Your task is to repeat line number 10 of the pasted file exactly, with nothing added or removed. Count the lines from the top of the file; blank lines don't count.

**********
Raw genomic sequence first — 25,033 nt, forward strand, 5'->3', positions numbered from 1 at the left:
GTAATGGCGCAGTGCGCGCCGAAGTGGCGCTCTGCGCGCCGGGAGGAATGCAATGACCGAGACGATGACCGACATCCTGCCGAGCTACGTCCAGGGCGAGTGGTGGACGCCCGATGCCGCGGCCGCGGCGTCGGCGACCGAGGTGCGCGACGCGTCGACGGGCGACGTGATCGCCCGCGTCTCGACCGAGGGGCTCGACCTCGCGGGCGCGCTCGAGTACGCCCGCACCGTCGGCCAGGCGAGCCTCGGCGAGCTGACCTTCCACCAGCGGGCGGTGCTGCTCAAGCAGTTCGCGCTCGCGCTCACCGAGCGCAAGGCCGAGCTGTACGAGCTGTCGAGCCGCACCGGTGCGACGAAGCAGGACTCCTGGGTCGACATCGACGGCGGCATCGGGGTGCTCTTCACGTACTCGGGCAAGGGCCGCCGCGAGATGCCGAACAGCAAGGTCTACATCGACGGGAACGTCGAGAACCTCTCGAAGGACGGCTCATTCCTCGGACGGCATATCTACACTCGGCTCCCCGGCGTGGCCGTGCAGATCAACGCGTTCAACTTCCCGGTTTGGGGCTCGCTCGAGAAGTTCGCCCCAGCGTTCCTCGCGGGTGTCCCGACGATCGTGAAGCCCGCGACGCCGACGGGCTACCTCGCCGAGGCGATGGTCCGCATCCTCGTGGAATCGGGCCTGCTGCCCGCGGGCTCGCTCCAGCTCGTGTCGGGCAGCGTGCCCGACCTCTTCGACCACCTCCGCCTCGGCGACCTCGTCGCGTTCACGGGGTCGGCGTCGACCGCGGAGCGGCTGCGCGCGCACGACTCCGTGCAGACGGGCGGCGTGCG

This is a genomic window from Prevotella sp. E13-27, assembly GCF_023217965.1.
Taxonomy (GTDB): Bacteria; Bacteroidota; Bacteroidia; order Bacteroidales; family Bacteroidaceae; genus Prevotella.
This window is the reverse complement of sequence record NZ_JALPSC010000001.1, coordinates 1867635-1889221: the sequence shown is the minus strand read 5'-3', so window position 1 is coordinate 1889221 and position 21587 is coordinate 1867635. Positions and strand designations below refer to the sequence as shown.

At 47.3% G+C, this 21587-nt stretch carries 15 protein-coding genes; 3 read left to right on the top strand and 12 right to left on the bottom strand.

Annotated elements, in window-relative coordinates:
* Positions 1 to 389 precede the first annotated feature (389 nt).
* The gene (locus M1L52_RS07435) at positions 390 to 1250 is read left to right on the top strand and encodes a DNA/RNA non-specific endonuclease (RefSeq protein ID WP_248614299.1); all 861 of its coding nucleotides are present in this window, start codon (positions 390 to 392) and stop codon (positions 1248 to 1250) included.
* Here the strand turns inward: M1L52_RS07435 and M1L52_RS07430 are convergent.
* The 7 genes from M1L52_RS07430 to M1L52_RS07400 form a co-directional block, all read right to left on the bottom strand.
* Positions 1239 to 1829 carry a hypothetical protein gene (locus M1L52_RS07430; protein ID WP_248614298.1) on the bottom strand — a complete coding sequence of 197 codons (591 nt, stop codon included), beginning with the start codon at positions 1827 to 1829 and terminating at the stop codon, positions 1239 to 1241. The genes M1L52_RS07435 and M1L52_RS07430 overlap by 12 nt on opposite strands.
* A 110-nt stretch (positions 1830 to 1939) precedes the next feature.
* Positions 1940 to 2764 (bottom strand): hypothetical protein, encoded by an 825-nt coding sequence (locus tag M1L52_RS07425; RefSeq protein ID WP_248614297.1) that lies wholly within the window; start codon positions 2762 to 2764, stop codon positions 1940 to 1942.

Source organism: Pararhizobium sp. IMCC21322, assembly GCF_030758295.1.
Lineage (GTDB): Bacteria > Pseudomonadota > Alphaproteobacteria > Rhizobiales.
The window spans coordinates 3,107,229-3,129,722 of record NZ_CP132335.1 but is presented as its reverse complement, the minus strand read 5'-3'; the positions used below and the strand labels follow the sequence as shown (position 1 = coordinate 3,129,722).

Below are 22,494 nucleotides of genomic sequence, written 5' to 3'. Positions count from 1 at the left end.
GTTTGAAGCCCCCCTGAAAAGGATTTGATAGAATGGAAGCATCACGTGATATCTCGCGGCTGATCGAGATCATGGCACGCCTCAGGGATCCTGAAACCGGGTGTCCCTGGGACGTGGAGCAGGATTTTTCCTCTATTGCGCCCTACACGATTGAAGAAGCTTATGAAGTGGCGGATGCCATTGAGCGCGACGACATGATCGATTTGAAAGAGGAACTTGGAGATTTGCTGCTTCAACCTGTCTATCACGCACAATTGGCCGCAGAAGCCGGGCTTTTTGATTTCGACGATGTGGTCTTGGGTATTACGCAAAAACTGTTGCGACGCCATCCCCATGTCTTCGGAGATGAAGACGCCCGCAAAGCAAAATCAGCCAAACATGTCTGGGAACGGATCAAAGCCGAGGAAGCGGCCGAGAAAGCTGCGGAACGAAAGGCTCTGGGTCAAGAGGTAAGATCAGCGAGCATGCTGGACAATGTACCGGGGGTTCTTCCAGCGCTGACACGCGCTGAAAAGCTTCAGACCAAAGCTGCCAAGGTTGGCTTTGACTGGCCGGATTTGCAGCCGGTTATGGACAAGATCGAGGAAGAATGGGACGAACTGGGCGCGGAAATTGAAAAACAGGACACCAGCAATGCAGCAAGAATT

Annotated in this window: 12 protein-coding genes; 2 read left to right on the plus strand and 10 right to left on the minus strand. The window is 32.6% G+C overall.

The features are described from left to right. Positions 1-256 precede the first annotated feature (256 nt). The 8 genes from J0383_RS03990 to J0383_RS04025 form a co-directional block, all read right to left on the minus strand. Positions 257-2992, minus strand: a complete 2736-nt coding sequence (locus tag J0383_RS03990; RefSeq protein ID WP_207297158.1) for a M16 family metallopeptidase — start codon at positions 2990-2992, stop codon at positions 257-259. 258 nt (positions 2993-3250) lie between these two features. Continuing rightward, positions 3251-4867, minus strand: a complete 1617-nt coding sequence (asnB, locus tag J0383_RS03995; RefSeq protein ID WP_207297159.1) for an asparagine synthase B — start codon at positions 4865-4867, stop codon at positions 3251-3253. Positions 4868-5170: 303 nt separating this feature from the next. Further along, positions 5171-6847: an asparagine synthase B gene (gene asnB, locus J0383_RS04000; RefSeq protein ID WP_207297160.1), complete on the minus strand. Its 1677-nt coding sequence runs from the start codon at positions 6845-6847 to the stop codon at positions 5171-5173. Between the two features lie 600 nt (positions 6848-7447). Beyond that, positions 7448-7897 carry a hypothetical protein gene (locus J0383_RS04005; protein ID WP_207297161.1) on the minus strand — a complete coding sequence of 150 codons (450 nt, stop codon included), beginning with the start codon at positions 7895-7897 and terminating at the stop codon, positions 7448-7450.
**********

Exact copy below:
* Here the strand turns inward: M1L52_RS07435 and M1L52_RS07430 are convergent.